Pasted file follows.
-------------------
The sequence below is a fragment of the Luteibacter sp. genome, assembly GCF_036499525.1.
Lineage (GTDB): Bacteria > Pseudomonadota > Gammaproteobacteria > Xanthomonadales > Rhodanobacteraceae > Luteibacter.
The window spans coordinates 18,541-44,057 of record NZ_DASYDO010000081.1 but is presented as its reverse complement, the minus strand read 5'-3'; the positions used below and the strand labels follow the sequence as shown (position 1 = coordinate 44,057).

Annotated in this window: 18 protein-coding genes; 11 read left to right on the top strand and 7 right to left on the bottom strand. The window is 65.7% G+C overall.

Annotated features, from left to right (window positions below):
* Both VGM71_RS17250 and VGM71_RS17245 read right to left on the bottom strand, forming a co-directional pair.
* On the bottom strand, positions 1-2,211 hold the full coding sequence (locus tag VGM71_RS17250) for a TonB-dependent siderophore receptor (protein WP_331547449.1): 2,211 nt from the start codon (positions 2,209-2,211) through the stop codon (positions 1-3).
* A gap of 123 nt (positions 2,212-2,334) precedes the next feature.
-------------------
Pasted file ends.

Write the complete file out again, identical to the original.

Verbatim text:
The sequence below is a fragment of the Luteibacter sp. genome, assembly GCF_036499525.1.
Lineage (GTDB): Bacteria > Pseudomonadota > Gammaproteobacteria > Xanthomonadales > Rhodanobacteraceae > Luteibacter.
The window spans coordinates 18,541-44,057 of record NZ_DASYDO010000081.1 but is presented as its reverse complement, the minus strand read 5'-3'; the positions used below and the strand labels follow the sequence as shown (position 1 = coordinate 44,057).

Annotated in this window: 18 protein-coding genes; 11 read left to right on the top strand and 7 right to left on the bottom strand. The window is 65.7% G+C overall.

Annotated features, from left to right (window positions below):
* Both VGM71_RS17250 and VGM71_RS17245 read right to left on the bottom strand, forming a co-directional pair.
* On the bottom strand, positions 1-2,211 hold the full coding sequence (locus tag VGM71_RS17250) for a TonB-dependent siderophore receptor (protein WP_331547449.1): 2,211 nt from the start codon (positions 2,209-2,211) through the stop codon (positions 1-3).
* A gap of 123 nt (positions 2,212-2,334) precedes the next feature.